I myself [background-wise] entirely can identify with your perspective. I guess that’s like saying “I know where you are coming from.”
At the same time, though, I have sort of come around to a place of believing that a lot of your questions can be answered by simply saying…. “Common sense!” Or…. “intelligence.”
Answers do not necessarily need to lead to an endorsement of a very exclusivistic and dogmatically concerned, word-centered “God” figure.
With all due respect, I am referring to questions like: “So how is it he can judge what is good and what is bad? What is hate and what is love?”
Or: “How is it we have this sense of being wronged?”
Or: “How would we know the world is full of injustices if we did not have some idea of what a just world would look like? How could we call anything unjust if it evolved that way naturally?”
Common sense and intelligence can also be answers to these questions.

I am wondering nowadays, [even after reading and re-reading every single one of C.S. Lewis’s books many times over and obtaining a degree in theology after four-years of full-time study, and spending a couple of years as a Christian minister] why these sort of questions can not be answered with the words “Common sense” or “Intelligence.”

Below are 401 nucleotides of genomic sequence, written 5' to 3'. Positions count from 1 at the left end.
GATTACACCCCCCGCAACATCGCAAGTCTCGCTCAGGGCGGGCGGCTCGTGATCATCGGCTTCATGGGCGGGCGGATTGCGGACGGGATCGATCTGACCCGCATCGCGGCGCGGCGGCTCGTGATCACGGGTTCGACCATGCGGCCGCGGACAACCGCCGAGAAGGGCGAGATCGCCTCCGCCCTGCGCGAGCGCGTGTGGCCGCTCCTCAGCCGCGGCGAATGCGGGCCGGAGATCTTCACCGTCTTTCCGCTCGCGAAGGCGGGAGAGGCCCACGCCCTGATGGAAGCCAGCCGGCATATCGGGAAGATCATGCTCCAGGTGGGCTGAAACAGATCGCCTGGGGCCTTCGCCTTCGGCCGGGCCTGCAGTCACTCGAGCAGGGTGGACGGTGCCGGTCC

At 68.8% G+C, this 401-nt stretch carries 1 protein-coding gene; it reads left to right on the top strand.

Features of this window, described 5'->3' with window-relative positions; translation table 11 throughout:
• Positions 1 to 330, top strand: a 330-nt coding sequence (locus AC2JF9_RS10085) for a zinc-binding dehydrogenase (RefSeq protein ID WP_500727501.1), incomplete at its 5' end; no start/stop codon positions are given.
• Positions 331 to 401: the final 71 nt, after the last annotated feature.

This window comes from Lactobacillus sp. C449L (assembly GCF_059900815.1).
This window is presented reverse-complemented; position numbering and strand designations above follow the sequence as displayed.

To argue that these things [common sense or intelligence] ORIGINATE from “God” and hence have to be sublimated to a subscription to a particular interpretation of what this “God” is like, in all of “his” attributes…. well, it is a very tenuous argument. And the reason is this.
Because there are many more “Gods” than the really really decent and awesome one that you or I may happen to believe in.

For instance [and this is a major, and I think, VALID, arguing point for Sam Harris]… those that killed others in the 9/11 catastrophe did so because they believed they were doing “God’s” will, at the time.
Do I believe they [the fledgling pilots] are suffering in hell right now?
No.
They’re just DEAD!
And that’s sad.
It is even more sad that thousands of other people had to become dead that day, also.
FOR WHAT?
That is the real relevant question, FOR WHAT?
Why did these people all lose their lives?
They lost their lives because of misguided religious conviction, about God.

You had said:
When you eliminate God from the equation you can no longer posit a moral problem for morality dies with the worldview of God's existence. 


And…
If you want a world without God you have to also settle for a world with no justice, no love, no hope, no joy.
I disagree with both sentences.

I would look at it this way.
When you eliminate God from the equation you begin to realize [perhaps for the first time] that the most important thing we possess is the here and now. The only “world” we’ve got is THIS ONE. So let’s not abuse or destroy it, and let’s not abuse or destroy ourselves in the meantime.
Can not the world some of us are promised take care of itself? Isn’t this one enough to worry about?